Here in Kawakawa, judging by the vastness of multi-colored foofaraw and trees that grow on roofs, people are quietly going mad. The small (the population is slightly over 1000) roadside town north of North Island is decorated with every color of the rainbow. A long time ago there was a coal mine nearby, but since then the resource has run out, and now people make a living mainly from farming and feeding travelers. There are quite a few authentic New Zealand cafes with pretty good coffee and croissants in the town. Many people stop by to eat, since the settlement is located approximately halfway to Auckland.
Kawakawa is also called “Train Town” since trains occasionally pass by on the road that passes through it. Nowadays tourists are given rides on the eighty-kilometer section of the old railroad. Family/children’s entertainment.
Of course, the most popular site of Kawakawa is the public restroom built by the Austrian architect and painter Friedensreich Hundertwasser, who is famous for his unique style. His canvas buildings are called “ecological,” “organic,” “biomorphic,” “natural.”
Friedensreich left his footprints all over the planet. Other than New Zealand, where the artist spent the last 25 years of his life, his architectural projects can be found in Germany, Austria, Japan, the USA, Switzerland and Israel (photos on Google Images). I’ve heard that many people deliberately fly to New Zealand to look at his final project, which he finished one year before his death: a public restroom in Kawakawa.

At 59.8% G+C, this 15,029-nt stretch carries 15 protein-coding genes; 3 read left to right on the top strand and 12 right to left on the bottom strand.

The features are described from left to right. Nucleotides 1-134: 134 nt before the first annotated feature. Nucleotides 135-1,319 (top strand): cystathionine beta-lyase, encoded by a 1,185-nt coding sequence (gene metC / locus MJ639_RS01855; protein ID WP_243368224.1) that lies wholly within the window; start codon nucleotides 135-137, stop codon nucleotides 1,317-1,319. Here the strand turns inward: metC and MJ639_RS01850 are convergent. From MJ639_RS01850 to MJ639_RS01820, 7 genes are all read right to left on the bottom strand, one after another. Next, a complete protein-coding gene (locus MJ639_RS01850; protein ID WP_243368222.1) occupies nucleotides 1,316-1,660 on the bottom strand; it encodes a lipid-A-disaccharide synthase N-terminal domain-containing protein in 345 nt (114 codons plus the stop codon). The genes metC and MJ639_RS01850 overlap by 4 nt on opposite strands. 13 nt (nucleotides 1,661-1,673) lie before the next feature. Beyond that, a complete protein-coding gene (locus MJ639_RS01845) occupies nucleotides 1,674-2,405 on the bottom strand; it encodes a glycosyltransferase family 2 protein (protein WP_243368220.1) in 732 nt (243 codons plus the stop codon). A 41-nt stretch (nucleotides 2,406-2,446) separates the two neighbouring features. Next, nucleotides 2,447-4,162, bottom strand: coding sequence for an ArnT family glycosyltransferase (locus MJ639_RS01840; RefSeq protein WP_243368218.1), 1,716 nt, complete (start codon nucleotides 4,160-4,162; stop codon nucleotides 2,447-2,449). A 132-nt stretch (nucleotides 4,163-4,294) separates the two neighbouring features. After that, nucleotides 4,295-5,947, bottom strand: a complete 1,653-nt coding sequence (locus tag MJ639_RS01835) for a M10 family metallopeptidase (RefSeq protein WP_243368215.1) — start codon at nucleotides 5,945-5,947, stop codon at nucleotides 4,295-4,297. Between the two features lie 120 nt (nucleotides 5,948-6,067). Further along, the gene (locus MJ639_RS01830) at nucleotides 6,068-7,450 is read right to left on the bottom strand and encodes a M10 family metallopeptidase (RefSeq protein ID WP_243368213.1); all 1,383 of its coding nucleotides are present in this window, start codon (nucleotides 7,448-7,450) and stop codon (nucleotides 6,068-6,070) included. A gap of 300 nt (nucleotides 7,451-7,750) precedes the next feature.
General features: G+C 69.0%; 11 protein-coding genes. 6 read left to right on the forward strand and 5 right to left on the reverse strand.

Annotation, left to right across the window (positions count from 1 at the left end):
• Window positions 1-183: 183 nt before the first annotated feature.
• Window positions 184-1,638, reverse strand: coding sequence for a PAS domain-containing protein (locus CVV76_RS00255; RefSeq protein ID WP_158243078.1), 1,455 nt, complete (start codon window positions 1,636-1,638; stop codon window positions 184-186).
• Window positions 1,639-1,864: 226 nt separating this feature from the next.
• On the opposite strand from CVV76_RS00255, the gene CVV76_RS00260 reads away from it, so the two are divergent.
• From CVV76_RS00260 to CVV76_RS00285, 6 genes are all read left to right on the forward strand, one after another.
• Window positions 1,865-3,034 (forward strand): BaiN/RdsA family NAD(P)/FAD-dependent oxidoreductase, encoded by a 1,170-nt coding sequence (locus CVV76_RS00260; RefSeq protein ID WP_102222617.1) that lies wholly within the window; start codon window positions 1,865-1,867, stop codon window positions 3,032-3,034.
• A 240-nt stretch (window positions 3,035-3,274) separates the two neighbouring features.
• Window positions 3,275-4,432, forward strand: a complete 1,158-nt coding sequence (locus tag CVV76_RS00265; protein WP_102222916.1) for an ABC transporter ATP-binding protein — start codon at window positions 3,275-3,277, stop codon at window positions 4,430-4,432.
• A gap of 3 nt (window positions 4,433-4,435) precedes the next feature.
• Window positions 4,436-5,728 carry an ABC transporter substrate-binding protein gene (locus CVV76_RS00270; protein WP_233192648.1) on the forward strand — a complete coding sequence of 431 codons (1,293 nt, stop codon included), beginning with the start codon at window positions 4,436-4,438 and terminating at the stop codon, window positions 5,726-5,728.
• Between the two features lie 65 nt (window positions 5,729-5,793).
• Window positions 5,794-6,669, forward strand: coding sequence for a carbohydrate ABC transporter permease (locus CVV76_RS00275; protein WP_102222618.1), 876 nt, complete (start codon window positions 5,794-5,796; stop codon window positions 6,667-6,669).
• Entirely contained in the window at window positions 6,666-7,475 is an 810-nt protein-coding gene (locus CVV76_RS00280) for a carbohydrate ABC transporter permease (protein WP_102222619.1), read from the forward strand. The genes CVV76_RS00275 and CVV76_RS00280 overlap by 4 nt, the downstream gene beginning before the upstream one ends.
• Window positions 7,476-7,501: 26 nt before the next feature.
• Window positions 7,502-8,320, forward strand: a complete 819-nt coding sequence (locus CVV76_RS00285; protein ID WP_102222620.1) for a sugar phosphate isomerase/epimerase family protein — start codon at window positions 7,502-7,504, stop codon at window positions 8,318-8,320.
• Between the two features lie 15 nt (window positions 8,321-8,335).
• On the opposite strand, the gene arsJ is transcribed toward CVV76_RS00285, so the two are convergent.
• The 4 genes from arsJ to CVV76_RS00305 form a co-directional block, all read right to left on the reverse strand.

This is what the entrance to the restroom looks like. A tree grows through a hole in the roof. (The photos of the restroom aren’t mine, I got them here.)
Everything inside is made from ceramic tiles which are laid together using solvent, there are no right angles. It’s as if the floor is moving.
Light gets into the building through a stained-glass window made of empty glass bottles.
More photos of artistic restrooms can be found on Google Images.
Across from the restrooms there is a museum, the entire wall there is covered with near-Maori drawings. The symbols probably mean something.
The bus station for “Clark” school buses in the outer part of the city.
A red sign on a pub where people love the New Zealand beer “Lion Red.” Here people can and like to drink.
You can see the train which was mentioned in the beginning of the post passing through the city in the background.
A farmer’s four-wheel off-road truck that is parked in front of a bar with arcade games.
Second-hand goods are sold in the empty first-floor rooms of the provincial theater of the town Kawakawa. Here and there you can encounter a familiar from Napier Art deco style.
In a Chinese restaurant, a little girl waited for her parent to make fish and chips, the favorite dish in New Zealand.
Because of the amount of pedestrians by the Friedensreich Hundertwasser public restrooms, the traffic significantly slows down.
The ceramic shark which many recognize from the illustrations to the recent post about adulthood. The small sculpture park made in the same inimitable “biomorphic” style in the downtown was closed for the holidays. On regular days, I suspect, children would really like it there.
Kawakawa pleased me with its originality, which was unexpectedly encountered among regular New Zealand farming landscapes.